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J Autoimmun. 2011 Nov;37(3):254-62. doi: 10.1016/j.jaut.2011.07.002. Epub 2011 Aug 24.

HLA-DR3 restricted T cell epitope mimicry in induction of autoimmune response to lupus-associated antigen SmD.

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Division of Rheumatology and Immunology, Division of Nephrology and Center for Immunity, Inflammation and Regenerative Medicine, Department of Medicine, University of Virginia, School of Medicine, Charlottesville, VA 22908, USA.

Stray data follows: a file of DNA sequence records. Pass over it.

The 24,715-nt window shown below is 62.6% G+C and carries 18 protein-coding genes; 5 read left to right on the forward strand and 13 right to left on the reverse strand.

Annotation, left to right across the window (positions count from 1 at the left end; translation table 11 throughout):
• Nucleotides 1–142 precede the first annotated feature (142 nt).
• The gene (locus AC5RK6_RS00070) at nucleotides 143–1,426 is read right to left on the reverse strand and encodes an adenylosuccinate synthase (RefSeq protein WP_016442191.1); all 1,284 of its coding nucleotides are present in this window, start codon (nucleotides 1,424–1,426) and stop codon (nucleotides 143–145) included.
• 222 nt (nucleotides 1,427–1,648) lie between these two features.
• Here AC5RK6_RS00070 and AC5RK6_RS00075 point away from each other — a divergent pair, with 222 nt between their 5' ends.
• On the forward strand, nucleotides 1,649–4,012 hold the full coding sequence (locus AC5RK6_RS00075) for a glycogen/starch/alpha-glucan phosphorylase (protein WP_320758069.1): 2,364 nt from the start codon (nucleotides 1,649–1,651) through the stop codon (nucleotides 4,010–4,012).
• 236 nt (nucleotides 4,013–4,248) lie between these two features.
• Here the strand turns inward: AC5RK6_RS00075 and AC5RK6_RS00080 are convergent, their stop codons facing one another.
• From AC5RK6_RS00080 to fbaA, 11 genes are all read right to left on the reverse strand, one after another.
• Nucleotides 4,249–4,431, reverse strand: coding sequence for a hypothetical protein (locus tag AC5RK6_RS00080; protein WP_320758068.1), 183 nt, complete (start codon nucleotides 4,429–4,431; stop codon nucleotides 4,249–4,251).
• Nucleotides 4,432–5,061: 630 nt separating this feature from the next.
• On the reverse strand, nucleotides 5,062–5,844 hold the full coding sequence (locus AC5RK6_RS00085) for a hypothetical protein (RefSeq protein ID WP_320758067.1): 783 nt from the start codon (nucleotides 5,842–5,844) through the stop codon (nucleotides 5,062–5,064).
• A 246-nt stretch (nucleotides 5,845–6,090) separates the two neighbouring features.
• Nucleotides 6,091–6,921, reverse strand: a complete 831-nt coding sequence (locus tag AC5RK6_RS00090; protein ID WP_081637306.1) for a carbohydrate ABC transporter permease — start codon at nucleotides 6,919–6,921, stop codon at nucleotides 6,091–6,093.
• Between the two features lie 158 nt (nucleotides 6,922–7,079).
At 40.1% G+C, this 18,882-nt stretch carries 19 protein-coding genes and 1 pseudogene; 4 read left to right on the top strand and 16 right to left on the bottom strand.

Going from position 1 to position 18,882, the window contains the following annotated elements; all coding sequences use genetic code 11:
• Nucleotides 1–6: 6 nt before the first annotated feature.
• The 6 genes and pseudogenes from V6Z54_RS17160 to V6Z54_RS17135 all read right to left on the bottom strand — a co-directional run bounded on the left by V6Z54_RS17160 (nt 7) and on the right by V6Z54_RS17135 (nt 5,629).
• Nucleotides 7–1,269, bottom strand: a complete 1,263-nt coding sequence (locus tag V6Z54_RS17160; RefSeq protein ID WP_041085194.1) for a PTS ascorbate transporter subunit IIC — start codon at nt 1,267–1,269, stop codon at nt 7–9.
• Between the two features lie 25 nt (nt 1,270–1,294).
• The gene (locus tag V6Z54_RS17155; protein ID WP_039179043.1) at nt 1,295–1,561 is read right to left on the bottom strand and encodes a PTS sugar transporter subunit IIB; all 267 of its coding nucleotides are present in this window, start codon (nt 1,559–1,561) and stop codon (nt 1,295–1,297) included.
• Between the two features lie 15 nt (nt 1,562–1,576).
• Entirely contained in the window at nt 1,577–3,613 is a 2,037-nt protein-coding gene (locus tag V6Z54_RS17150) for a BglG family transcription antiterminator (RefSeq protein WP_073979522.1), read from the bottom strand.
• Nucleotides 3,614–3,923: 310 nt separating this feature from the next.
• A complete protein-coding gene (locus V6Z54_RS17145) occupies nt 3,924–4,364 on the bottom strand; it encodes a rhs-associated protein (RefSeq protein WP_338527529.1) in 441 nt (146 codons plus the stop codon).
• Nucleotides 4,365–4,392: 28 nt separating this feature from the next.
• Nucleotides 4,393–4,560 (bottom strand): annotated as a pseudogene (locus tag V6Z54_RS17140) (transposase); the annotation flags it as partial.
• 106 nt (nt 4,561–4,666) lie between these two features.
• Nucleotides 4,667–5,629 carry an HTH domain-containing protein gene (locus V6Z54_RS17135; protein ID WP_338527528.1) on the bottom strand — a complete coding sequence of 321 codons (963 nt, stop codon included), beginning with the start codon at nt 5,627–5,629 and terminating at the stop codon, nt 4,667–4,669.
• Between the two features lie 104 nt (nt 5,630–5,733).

Although systemic lupus erythematosus (SLE) is a multigenic autoimmune disorder, HLA-D is the most dominant genetic susceptibility locus. This study was undertaken to investigate the hypothesis that microbial peptides bind HLA-DR3 and activate T cells reactive with lupus autoantigens. Using HLA-DR3 transgenic mice and lupus-associated autoantigen SmD protein, SmD(79-93) was identified to contain a dominant HLA-DR3 restricted T cell epitope. This T cell epitope was characterized by using a T-T hybridoma, C1P2, generated from SmD immunized HLA-DR3 transgenic mouse. By pattern search analysis, 20 putative mimicry peptides (P2-P21) of SmD(79-93,) from microbial and human origin were identified. C1P2 cells responded to SmD, SmD(79-93) and a peptide (P20) from Vibro cholerae. Immunization of HLA-DR3 mice with P20 induced T cell responses and IgG antibodies to SmD that were not cross-reactive with the immunogen. A T-T hybridoma, P20P1, generated from P20 immunized mice, not only responded to P20 and SmD(79-93), but also to peptides from Streptococcus agalactiae (P17) and human-La related protein (P11). These three T cell mimics (P20, P11 and P17) induced diverse and different autoantibody response profiles. Our data demonstrates for the first time molecular mimicry at T cell epitope level between lupus-associated autoantigen SmD and microbial peptides. Considering that distinct autoreactive T cell clones were activated by different microbial peptides, molecular mimicry at T cell epitope level can be an important pathway for the activation of autoreactive T cells resulting in the production of autoantibodies. In addition, the novel findings reported herein may have significant implications in the pathogenesis of SLE.

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